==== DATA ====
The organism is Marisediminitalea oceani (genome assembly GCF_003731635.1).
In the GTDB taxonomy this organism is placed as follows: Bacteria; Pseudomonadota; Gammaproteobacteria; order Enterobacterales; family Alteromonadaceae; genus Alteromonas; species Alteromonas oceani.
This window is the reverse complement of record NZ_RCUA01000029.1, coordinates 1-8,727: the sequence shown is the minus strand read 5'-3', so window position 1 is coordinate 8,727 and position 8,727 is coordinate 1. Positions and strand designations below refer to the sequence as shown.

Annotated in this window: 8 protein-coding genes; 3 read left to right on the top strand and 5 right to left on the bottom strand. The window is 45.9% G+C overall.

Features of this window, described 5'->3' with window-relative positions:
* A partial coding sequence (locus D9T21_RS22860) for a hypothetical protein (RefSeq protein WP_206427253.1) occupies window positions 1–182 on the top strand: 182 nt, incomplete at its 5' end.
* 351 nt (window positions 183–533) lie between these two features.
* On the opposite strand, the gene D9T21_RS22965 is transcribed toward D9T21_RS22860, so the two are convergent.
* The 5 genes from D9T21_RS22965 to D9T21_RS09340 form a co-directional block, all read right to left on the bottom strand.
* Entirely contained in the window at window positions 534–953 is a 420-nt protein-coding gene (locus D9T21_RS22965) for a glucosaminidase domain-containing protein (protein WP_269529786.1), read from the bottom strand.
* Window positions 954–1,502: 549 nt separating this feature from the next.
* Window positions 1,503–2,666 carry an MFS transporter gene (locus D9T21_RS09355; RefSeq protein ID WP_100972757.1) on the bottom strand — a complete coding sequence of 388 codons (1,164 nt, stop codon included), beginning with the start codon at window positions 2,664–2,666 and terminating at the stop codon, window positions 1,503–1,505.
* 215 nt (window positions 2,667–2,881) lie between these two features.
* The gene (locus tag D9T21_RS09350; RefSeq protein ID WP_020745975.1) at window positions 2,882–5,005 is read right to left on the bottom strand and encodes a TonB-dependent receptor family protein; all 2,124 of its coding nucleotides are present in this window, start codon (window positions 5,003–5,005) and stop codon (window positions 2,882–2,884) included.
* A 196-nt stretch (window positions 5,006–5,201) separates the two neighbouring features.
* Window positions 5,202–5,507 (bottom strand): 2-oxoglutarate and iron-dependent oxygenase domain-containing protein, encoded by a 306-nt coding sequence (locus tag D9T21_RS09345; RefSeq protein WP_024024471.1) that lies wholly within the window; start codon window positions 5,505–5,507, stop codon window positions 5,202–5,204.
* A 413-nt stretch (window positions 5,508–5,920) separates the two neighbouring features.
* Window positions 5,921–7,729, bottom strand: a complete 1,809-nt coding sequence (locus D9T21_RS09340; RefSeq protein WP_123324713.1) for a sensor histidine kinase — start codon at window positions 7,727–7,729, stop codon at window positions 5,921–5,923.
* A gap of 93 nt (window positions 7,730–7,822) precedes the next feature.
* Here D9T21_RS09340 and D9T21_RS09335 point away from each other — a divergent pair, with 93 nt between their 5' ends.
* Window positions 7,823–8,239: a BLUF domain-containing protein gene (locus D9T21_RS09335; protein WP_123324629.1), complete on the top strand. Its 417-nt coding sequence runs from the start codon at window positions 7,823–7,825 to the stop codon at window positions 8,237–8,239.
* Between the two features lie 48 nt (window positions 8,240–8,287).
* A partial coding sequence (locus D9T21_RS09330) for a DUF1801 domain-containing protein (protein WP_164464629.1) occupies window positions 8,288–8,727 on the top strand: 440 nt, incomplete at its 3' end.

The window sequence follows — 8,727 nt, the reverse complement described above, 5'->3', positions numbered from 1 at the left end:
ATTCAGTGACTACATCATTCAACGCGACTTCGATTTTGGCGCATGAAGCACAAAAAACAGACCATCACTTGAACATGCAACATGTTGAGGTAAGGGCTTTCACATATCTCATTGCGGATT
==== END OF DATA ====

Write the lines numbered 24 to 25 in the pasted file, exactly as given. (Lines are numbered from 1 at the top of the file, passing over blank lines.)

The window sequence follows — 8,727 nt, the reverse complement described above, 5'->3', positions numbered from 1 at the left end:
ATTCAGTGACTACATCATTCAACGCGACTTCGATTTTGGCGCATGAAGCACAAAAAACAGACCATCACTTGAACATGCAACATGTTGAGGTAAGGGCTTTCACATATCTCATTGCGGATT